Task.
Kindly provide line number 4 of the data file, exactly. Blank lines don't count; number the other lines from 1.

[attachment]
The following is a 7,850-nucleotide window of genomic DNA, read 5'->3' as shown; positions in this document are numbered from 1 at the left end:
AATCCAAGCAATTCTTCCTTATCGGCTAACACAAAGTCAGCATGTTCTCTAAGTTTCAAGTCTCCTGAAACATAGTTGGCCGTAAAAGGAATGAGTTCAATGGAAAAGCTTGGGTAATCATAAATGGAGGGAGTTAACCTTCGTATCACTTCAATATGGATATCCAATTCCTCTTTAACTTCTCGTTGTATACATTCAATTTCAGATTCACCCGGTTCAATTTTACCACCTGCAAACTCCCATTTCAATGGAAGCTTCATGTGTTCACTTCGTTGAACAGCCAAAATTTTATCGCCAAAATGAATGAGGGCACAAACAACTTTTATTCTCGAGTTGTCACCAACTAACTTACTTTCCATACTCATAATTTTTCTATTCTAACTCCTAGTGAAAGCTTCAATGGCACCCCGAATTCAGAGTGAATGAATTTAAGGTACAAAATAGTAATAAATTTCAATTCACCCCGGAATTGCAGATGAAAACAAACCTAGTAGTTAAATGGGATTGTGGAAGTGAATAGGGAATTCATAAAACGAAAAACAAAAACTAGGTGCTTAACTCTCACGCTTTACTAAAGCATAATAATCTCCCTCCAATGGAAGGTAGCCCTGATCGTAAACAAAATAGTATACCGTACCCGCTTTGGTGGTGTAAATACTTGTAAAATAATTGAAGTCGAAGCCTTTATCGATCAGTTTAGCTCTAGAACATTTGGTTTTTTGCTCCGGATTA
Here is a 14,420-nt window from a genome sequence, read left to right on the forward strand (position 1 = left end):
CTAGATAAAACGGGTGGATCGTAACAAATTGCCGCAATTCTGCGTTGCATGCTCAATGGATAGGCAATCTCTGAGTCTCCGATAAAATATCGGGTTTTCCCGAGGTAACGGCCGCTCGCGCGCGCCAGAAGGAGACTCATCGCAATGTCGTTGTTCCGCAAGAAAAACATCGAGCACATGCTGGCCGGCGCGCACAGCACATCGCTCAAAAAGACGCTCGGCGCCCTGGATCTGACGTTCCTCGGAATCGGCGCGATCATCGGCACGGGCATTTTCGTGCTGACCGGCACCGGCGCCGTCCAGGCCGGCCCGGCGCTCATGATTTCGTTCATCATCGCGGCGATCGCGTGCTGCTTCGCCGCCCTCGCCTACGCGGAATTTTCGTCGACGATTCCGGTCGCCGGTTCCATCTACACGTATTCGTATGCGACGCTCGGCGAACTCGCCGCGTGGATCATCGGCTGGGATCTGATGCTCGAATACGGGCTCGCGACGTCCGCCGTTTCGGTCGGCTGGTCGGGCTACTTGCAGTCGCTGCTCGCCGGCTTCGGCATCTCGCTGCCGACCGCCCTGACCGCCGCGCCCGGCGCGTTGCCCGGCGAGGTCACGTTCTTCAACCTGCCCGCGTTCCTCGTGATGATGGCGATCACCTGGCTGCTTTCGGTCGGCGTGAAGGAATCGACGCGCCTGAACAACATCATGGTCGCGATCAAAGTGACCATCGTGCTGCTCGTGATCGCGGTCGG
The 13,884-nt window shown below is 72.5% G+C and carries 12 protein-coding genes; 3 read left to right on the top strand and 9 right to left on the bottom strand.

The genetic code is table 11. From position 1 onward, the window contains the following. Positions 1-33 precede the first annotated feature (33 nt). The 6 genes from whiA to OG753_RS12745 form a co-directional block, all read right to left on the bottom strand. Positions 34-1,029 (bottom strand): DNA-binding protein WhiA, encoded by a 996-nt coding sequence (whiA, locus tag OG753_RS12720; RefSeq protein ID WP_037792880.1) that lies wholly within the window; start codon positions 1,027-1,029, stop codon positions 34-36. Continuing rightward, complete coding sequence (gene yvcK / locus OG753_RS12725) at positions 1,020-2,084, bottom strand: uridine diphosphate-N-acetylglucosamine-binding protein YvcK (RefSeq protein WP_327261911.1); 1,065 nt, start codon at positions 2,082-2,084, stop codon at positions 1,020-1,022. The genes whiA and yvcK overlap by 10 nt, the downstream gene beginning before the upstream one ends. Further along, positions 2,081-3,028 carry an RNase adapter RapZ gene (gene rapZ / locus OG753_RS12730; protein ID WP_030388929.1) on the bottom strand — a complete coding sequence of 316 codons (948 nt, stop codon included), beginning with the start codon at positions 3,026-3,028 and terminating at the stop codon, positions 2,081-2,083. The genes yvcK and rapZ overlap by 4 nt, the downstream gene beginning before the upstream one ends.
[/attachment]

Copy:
CTAGATAAAACGGGTGGATCGTAACAAATTGCCGCAATTCTGCGTTGCATGCTCAATGGATAGGCAATCTCTGAGTCTCCGATAAAATATCGGGTTTTCCCGAGGTAACGGCCGCTCGCGCGCGCCAGAAGGAGACTCATCGCAATGTCGTTGTTCCGCAAGAAAAACATCGAGCACATGCTGGCCGGCGCGCACAGCACATCGCTCAAAAAGACGCTCGGCGCCCTGGATCTGACGTTCCTCGGAATCGGCGCGATCATCGGCACGGGCATTTTCGTGCTGACCGGCACCGGCGCCGTCCAGGCCGGCCCGGCGCTCATGATTTCGTTCATCATCGCGGCGATCGCGTGCTGCTTCGCCGCCCTCGCCTACGCGGAATTTTCGTCGACGATTCCGGTCGCCGGTTCCATCTACACGTATTCGTATGCGACGCTCGGCGAACTCGCCGCGTGGATCATCGGCTGGGATCTGATGCTCGAATACGGGCTCGCGACGTCCGCCGTTTCGGTCGGCTGGTCGGGCTACTTGCAGTCGCTGCTCGCCGGCTTCGGCATCTCGCTGCCGACCGCCCTGACCGCCGCGCCCGGCGCGTTGCCCGGCGAGGTCACGTTCTTCAACCTGCCCGCGTTCCTCGTGATGATGGCGATCACCTGGCTGCTTTCGGTCGGCGTGAAGGAATCGACGCGCCTGAACAACATCATGGTCGCGATCAAAGTGACCATCGTGCTGCTCGTGATCGCGGTCGG